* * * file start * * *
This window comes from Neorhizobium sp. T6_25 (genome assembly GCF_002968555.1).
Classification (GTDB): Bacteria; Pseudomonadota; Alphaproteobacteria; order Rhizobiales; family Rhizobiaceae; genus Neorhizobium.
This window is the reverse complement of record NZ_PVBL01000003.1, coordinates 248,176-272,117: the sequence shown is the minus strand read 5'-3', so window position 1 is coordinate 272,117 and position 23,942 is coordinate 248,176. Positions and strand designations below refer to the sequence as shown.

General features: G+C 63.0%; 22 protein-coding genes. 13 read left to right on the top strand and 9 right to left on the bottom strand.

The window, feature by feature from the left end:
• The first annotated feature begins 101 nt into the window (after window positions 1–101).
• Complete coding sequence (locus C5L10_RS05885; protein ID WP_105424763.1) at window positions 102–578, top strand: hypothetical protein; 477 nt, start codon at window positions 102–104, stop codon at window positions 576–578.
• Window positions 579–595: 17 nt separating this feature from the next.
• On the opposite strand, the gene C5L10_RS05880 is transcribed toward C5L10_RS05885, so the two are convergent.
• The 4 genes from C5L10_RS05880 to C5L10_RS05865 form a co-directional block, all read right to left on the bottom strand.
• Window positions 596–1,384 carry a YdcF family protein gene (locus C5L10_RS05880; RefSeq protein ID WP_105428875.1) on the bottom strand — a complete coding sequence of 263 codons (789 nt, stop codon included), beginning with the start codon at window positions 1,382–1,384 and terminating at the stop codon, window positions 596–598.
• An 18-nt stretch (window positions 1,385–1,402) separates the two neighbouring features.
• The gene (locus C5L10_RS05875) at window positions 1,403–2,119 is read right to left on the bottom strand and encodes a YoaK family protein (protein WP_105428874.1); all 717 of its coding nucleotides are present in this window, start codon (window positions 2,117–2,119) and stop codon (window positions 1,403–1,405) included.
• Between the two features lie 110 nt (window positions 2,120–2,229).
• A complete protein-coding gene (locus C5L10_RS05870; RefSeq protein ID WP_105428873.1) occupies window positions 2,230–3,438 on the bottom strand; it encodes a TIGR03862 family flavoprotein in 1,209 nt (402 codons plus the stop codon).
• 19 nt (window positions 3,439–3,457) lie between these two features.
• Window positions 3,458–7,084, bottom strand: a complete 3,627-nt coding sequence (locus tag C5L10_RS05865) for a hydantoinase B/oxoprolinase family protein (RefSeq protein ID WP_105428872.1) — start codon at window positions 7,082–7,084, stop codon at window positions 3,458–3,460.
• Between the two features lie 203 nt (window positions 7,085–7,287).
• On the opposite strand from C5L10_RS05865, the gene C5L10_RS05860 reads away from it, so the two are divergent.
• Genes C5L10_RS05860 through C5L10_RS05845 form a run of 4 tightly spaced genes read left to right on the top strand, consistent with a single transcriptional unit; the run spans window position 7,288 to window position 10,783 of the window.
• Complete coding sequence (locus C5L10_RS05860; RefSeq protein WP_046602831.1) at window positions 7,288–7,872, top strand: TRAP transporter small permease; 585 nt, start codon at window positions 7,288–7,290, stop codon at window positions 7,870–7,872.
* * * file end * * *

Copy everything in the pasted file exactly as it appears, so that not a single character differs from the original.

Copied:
This window comes from Neorhizobium sp. T6_25 (genome assembly GCF_002968555.1).
Classification (GTDB): Bacteria; Pseudomonadota; Alphaproteobacteria; order Rhizobiales; family Rhizobiaceae; genus Neorhizobium.
This window is the reverse complement of record NZ_PVBL01000003.1, coordinates 248,176-272,117: the sequence shown is the minus strand read 5'-3', so window position 1 is coordinate 272,117 and position 23,942 is coordinate 248,176. Positions and strand designations below refer to the sequence as shown.

General features: G+C 63.0%; 22 protein-coding genes. 13 read left to right on the top strand and 9 right to left on the bottom strand.

The window, feature by feature from the left end:
• The first annotated feature begins 101 nt into the window (after window positions 1–101).
• Complete coding sequence (locus C5L10_RS05885; protein ID WP_105424763.1) at window positions 102–578, top strand: hypothetical protein; 477 nt, start codon at window positions 102–104, stop codon at window positions 576–578.
• Window positions 579–595: 17 nt separating this feature from the next.
• On the opposite strand, the gene C5L10_RS05880 is transcribed toward C5L10_RS05885, so the two are convergent.
• The 4 genes from C5L10_RS05880 to C5L10_RS05865 form a co-directional block, all read right to left on the bottom strand.
• Window positions 596–1,384 carry a YdcF family protein gene (locus C5L10_RS05880; RefSeq protein ID WP_105428875.1) on the bottom strand — a complete coding sequence of 263 codons (789 nt, stop codon included), beginning with the start codon at window positions 1,382–1,384 and terminating at the stop codon, window positions 596–598.
• An 18-nt stretch (window positions 1,385–1,402) separates the two neighbouring features.
• The gene (locus C5L10_RS05875) at window positions 1,403–2,119 is read right to left on the bottom strand and encodes a YoaK family protein (protein WP_105428874.1); all 717 of its coding nucleotides are present in this window, start codon (window positions 2,117–2,119) and stop codon (window positions 1,403–1,405) included.
• Between the two features lie 110 nt (window positions 2,120–2,229).
• A complete protein-coding gene (locus C5L10_RS05870; RefSeq protein ID WP_105428873.1) occupies window positions 2,230–3,438 on the bottom strand; it encodes a TIGR03862 family flavoprotein in 1,209 nt (402 codons plus the stop codon).
• 19 nt (window positions 3,439–3,457) lie between these two features.
• Window positions 3,458–7,084, bottom strand: a complete 3,627-nt coding sequence (locus tag C5L10_RS05865) for a hydantoinase B/oxoprolinase family protein (RefSeq protein ID WP_105428872.1) — start codon at window positions 7,082–7,084, stop codon at window positions 3,458–3,460.
• Between the two features lie 203 nt (window positions 7,085–7,287).
• On the opposite strand from C5L10_RS05865, the gene C5L10_RS05860 reads away from it, so the two are divergent.
• Genes C5L10_RS05860 through C5L10_RS05845 form a run of 4 tightly spaced genes read left to right on the top strand, consistent with a single transcriptional unit; the run spans window position 7,288 to window position 10,783 of the window.
• Complete coding sequence (locus C5L10_RS05860; RefSeq protein WP_046602831.1) at window positions 7,288–7,872, top strand: TRAP transporter small permease; 585 nt, start codon at window positions 7,288–7,290, stop codon at window positions 7,870–7,872.